CT for Evaluation of Acute Gastrointestinal Bleeding 
Michael L.Wells et al.
RadioGraphics 2018; 38:0000–0000 (in press)


    • 









CT for Evaluation of Acute Gastrointestinal Bleeding 
Michael L.Wells et al.
RadioGraphics 2018; 38:0000–0000 (in press)
      












    • CT for Evaluation of Acute Gastrointestinal Bleeding 
Michael L.Wells et al.
RadioGraphics 2018; 38:0000–0000 (in press)
    • “Anatomic locations where abnormalities are commonly seen are initially reviewed. Beginning with the arterial phase images, the ileocolic vessels are examined from their origin to the cecum. The ileocolic vein is examined for appropriate caliber and early filling; the findings of this evaluation may indicate a shunt through a vascular malformation or mass. The cecum is then reviewed for the presence of a mass or vascular malformation. Similarly, the inferior mesenteric artery is followed through the superior rectal artery and superior rectal vein to the rectum. The anus and rectum are examined for vascular malformations or masses.”

      
CT for Evaluation of Acute Gastrointestinal Bleeding 
Michael L.Wells et al.
RadioGraphics 2018; 38:0000–0000 (in press)
    • “The causes of acute GI bleeding and the ex- pected associated imaging findings vary according to the segment of the GI tract.The most common causes of acute GI bleeding are categorized according to bowel segment in Tables 4 and 5 (3,59,60). Important points regarding the sources of bleed- ing in the upper GI tract, lower GI tract, and small bowel are reviewed in the following sections.”

      
CT for Evaluation of Acute Gastrointestinal Bleeding 
Michael L.Wells et al.
RadioGraphics 2018; 38:0000–0000 (in press)


    • 










CT for Evaluation of Acute Gastrointestinal Bleeding 
Michael L.Wells et al.
RadioGraphics 2018; 38:000–0000 (in press)
      





    • CT for Evaluation of Acute Gastrointestinal Bleeding 
Michael L.Wells et al.
RadioGraphics 2018; 38:000–0000 (in press)




      







    • CT for Evaluation of Acute Gastrointestinal Bleeding 
Michael L.Wells et al.
RadioGraphics 2018; 38:000–0000 (in press)




      



 




    • “Many common causes of bleeding in the esophagus and upper GI tract, such as peptic ulcer disease, cannot be optimally evaluated with CT. When the cause of UGIB is not found, identification of a high-attenuating hematoma or active hemorrhage is still clinically helpful and may lead to repeat endoscopy .Ulcers can be identified by carefully searching for defects in the enhancing gastric and duodenal mucosa.”


      CT for Evaluation of Acute Gastrointestinal Bleeding 
Michael L.Wells et al.
RadioGraphics 2018; 38:0000–0000 (in press) 





CT for Evaluation of Acute Gastrointestinal Bleeding 
Michael L.Wells et al.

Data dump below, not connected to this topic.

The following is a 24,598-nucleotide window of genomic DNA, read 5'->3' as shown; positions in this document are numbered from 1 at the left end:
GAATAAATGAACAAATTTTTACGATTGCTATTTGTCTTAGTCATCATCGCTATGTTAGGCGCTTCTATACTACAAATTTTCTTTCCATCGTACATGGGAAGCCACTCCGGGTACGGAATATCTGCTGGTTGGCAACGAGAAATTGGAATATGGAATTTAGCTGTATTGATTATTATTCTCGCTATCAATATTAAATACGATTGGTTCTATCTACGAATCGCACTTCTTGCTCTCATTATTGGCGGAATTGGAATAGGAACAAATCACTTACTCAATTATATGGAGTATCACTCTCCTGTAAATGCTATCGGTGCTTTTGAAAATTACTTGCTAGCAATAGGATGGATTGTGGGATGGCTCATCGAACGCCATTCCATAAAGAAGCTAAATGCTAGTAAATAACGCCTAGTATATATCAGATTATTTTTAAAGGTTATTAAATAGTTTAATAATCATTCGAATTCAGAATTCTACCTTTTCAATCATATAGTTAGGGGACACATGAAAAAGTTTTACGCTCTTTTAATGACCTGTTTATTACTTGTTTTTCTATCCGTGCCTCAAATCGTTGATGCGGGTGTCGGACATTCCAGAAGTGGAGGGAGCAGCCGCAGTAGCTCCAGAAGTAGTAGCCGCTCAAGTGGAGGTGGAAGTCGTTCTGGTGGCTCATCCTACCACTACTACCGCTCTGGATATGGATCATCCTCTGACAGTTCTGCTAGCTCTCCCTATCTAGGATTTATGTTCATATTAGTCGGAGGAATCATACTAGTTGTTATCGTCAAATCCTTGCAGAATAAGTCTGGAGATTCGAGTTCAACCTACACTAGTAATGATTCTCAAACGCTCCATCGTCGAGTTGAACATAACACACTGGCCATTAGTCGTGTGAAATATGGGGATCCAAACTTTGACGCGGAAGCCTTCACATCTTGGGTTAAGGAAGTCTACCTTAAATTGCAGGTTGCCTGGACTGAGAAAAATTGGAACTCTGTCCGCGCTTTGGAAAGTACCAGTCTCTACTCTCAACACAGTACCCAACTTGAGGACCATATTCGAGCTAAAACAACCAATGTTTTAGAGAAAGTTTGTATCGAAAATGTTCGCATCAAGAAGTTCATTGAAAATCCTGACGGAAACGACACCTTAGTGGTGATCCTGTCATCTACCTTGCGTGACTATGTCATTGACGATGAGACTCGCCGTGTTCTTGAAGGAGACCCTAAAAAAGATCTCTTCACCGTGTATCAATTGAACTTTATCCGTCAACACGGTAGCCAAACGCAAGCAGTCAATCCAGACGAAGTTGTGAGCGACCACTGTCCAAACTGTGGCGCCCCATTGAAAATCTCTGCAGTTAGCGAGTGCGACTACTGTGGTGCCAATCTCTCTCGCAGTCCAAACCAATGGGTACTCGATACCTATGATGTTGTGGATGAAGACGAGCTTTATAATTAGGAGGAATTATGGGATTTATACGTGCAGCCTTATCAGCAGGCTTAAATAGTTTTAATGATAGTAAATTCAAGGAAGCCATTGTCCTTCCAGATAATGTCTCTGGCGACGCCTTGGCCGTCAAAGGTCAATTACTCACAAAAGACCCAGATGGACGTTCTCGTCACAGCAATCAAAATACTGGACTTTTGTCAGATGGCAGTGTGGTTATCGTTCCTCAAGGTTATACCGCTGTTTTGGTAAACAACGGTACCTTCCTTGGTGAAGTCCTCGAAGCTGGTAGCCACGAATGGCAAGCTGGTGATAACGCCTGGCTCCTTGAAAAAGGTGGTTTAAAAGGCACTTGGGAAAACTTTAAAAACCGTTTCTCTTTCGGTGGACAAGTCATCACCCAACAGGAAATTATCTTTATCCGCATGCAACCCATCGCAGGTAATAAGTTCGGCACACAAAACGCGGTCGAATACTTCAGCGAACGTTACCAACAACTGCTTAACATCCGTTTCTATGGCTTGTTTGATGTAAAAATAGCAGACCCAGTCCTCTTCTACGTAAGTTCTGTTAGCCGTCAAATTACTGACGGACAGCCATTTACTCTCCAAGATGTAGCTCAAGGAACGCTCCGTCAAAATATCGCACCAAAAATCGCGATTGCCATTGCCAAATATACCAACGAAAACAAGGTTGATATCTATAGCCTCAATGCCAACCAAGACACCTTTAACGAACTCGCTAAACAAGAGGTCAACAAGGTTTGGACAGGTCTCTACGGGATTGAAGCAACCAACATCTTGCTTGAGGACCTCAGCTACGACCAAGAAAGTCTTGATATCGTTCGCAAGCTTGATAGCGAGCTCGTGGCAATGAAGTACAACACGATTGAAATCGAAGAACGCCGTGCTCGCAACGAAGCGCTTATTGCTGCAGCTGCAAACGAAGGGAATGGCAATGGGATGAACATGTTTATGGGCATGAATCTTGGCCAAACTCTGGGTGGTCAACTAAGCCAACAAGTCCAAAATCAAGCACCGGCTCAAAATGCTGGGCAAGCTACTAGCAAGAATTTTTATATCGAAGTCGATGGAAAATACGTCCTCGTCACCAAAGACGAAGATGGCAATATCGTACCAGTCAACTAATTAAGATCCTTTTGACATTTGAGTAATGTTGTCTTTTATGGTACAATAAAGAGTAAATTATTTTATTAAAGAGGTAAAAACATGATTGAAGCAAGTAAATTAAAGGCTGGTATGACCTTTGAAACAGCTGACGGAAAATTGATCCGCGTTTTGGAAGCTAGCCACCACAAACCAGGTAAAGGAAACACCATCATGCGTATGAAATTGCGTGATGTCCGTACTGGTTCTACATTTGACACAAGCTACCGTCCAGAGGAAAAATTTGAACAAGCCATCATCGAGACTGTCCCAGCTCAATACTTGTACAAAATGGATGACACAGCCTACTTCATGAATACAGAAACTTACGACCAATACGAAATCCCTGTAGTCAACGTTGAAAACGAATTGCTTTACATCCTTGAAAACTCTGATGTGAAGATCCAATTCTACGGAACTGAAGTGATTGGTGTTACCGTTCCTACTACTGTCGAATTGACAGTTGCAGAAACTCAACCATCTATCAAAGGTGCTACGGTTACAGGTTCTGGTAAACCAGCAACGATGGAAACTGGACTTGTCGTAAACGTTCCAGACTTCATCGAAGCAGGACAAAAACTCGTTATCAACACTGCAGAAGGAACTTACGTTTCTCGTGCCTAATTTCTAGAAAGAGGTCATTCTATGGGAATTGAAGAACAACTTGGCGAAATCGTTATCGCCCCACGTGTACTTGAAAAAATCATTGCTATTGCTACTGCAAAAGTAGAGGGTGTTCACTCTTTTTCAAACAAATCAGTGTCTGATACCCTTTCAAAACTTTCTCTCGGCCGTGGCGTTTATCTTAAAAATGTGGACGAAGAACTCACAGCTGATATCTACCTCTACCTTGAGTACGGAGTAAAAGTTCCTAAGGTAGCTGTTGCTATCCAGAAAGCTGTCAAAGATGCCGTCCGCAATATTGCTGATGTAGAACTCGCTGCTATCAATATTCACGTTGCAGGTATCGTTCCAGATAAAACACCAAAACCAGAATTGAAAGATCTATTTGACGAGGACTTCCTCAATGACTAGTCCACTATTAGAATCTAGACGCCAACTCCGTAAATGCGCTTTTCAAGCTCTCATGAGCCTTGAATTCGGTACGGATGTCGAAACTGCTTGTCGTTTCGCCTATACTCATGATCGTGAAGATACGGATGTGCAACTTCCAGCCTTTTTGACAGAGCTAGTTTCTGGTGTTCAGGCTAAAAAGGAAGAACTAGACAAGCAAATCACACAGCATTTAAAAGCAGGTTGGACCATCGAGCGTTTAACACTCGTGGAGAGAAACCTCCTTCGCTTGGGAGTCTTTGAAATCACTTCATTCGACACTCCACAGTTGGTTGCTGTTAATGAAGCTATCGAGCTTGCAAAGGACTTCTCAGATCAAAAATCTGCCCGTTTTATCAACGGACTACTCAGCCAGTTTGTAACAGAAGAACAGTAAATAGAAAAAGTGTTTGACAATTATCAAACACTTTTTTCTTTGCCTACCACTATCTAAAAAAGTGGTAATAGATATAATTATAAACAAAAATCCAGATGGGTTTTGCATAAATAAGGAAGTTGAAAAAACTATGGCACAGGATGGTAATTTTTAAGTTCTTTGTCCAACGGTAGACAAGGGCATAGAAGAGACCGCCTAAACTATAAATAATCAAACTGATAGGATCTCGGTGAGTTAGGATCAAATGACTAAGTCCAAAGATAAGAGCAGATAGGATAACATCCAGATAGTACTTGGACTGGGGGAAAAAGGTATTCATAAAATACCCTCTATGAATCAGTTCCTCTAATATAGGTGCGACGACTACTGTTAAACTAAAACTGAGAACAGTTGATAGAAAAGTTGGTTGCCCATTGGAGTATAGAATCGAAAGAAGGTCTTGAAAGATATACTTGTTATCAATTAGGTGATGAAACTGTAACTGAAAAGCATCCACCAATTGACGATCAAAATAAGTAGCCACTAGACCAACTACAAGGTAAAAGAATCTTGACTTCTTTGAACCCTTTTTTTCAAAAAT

RadioGraphics 2018; 38:000–0000 (in press)




    • 




“In younger patients, the most common cause of small-bowel bleeding is Crohn disease. Although mild GI bleeding is very common in patients with Crohn disease, severe GI hemorrhage is relatively rare, with a prevalence of 0.6%–4.0%.The bleeding associated with Crohn disease is most commonly attributed to diffuse areas of inflammation, but it can be due to a focal con- dition such as a bleeding ulcer or pseudopolyp. Inflammatory findings of Crohn disease include subtle wall thickening, mural enhancement, and ulcerations, which are best detected at CT enterography.” 


      CT for Evaluation of Acute Gastrointestinal Bleeding 
Michael L.Wells et al.
RadioGraphics 2018; 38:0000–0000 (in press) 





CT for Evaluation of Acute Gastrointestinal Bleeding 
Michael L.Wells et al.
RadioGraphics 2018; 38:000–0000 (in press)




      




    • 




“Acute GI bleeding is a common problem that warrants expert clinical decision making and advanced diagnostic testing.The urgency of the diagnostic workup and the type of examination chosen are dependent on many factors, including suspected rate of bleeding, level of hemodynamic stability, and risk factors for complications. Endoscopy is currently the method of 
 choice for initial diagnostic evaluation and therapeutic intervention in patients with UGIB and LGIB. Rapid and comprehensive CT assessment enables fast detection of GI bleeding and abnormalities 
of extraenteric structures, which can affect clinical decision making.”


      CT for Evaluation of Acute Gastrointestinal Bleeding 
Michael L.Wells et al.
RadioGraphics 2018; 38:0000–0000 (in press) 




CT for Evaluation of Acute Gastrointestinal Bleeding 
Michael L.Wells et al.
RadioGraphics 2018; 38:000–0000 (in press)




    • “Diverticulosis is the most common cause of acute LGIB, and the endoscopic evaluation of this condition can be particularly problematic. Attempts to locate a bleeding diverticulum among dozens or hundreds of diverticula and suboptimal bowel preparation can lead to hours of tedious endoscopic evaluation and nondiagnostic examinations. Preoperative localization of the bleeding source with CT may be invaluable for enabling targeted endoscopy.”
© 1999-2018 Elliot K. Fishman, MD, FACR. All rights reserved.